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Image Saliency Detection With Sparse Representation of Learnt Texture Atoms

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    Image Saliency Detection With Sparse Representation of Learnt Texture Atoms

    Lai Jiang, Mai Xu, Zhaoting Ye, Zulin Wang Beihang University, Beijing, 100191, China

     

     

    Abstract

    This  paper proposes a saliency detection method using a novel feature on  sparse representation of learnt texture atoms (SR-LTA), which are  encoded in salient and non-salient dictionaries. For salient dictionary,  a novel formulation is proposed to learn salient texture atoms from  image patches attracting extensive attention. Then, online salient  dictionary learning (OSDL) algorithm is provided to solve the proposed  formulation. Similarly, the non-salient dictionary can be learnt from  image patches without any attention. A new pixel-wise feature, namely  SR-LTA, is yielded based on the difference of sparse representation  errors regarding the learnt salient and non-salient dictionaries.  Finally, image saliency can be predicted via linear combination of the  proposed SR-LTA feature and conventional features, i.e., luminance and  contrast. For the linear combination, the weights corresponding to  different feature channels are determined by least square estimation on  the training data. The experimental results show that our method  outperforms several state-of-the-art saliency detection methods




     

    Motivations

    It  is well-known that an image patch can be seen as the composition of  texture patterns. After some experiments, we found that salient image  patches could be represented by similar patterns. The figure below shows  the possibility of learning hundreds of salient patterns (by applying  the dictionary learning algorithm) for saliency detection. In this  figure, the regions inside the red squares (enlarged in the corners) are  salient patches, in the images of the eye tracking Kienzle database  (the first row) and Doves database (the second row). Some atoms of the  dictionaries, learnt from the salient regions of other training images,  are shown in the middle of two images. In addition, the sparse  representation coefficients of  the salient patterns regarding the learnt dictionaries are also  provided. It can be seen that the salient patches across the different  images may share some similar basic patterns, and these basic patterns  may be learnt from the training data. Note that the non-salient patches  in the second row have the same characteristic.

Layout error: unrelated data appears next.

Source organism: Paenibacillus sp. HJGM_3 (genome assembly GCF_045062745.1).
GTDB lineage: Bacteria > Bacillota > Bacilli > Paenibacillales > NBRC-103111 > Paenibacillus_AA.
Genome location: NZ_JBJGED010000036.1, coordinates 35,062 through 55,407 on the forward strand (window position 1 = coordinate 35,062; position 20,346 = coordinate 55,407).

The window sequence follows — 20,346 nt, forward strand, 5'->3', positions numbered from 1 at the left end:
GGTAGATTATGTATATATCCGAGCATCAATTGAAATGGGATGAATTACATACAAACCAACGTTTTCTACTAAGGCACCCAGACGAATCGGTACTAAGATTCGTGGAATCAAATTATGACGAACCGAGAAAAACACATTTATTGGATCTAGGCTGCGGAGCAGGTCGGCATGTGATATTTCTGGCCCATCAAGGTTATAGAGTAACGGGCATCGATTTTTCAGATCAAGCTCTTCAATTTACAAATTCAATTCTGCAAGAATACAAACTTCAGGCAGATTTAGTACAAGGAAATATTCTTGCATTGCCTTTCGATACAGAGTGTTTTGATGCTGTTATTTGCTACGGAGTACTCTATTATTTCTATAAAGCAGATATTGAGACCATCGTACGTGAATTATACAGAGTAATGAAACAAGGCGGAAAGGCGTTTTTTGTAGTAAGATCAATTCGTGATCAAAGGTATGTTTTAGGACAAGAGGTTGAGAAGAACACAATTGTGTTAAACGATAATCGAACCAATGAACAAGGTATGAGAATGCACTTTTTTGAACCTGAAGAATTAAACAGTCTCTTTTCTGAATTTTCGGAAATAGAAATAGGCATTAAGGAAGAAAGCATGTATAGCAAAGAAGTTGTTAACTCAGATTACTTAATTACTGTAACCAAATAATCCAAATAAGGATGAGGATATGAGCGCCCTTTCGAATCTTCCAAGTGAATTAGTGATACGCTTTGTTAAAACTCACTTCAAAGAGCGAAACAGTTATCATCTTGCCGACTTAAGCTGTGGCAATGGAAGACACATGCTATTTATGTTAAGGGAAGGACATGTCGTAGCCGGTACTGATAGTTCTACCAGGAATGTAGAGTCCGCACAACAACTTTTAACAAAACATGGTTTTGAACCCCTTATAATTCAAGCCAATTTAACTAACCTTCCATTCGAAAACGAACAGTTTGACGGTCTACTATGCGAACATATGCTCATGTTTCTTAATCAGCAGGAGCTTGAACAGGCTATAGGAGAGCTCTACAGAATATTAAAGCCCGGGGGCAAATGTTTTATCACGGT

Algorithms

    This  work proposes to learn extensive positive and negative patterns from  the eye tracking data of training images, for bottom-up saliency  detection. Specifically, we first proposes a formulation with a novel  center-surround term, for learning two discriminative dictionaries.  These two dictionaries contain the atoms for basic texture patterns of  salient and non-salient regions, respectively. In light of online  dictionary learning, we develop an online salient dictionary learning  (OSDL) algorithm to solve the proposed formulation, and then the salient  and non-salient dictionaries can be learnt from the eye tracking data  of training images. Given the learnt dictionaries, a novel feature based  on sparse representation of learnt texture atoms (SR-LTA) is worked out  in our method. Such a feature is generally based on the errors of  sparse representation regarding salient and non-salient dictionaries.  Next, the saliency of an image can be predicted, via combining the  SR-LTA feature with conventional luminance and contrast features. For  the linear combination, the weights corresponding to each feature  channel are estimated via least square fitting on the training data.   Similar to other bottom-up methods, we only works on gray images with  natural scenes.


            The summary of online salient dictionary learning (OSDL) algorithm.

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    The procedure of our salieney detection method.

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    Results

    The averaged accuracy of saliency detection on test images of two databases.

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    The ROC curves of saliency detection.

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       Saliency maps of four test images from two database.

    From left to right: Input images, human fixation maps, our, BMS, Itti, Duan, GAFFE, Hou, Zhao, Judd, AWS and SALICON methods.

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    Reference

    1.    Lai  Jiang, Mai Xu, Zhaoting Ye, Zulin Wang. Image Saliency Detection with  Sparse Representation of Learnt Texture Atoms. The IEEE International  Conference on Computer Vision (ICCV) Workshops, 2015, pp. 54-62

    2.    (In  submitting) Mai Xu, Lai Jiang, Zhaoting Ye, Zulin Wang. Bottom-up  saliency detection with Sparse Representation of Learnt Texture Atoms.  Pattern Recognition 2016.



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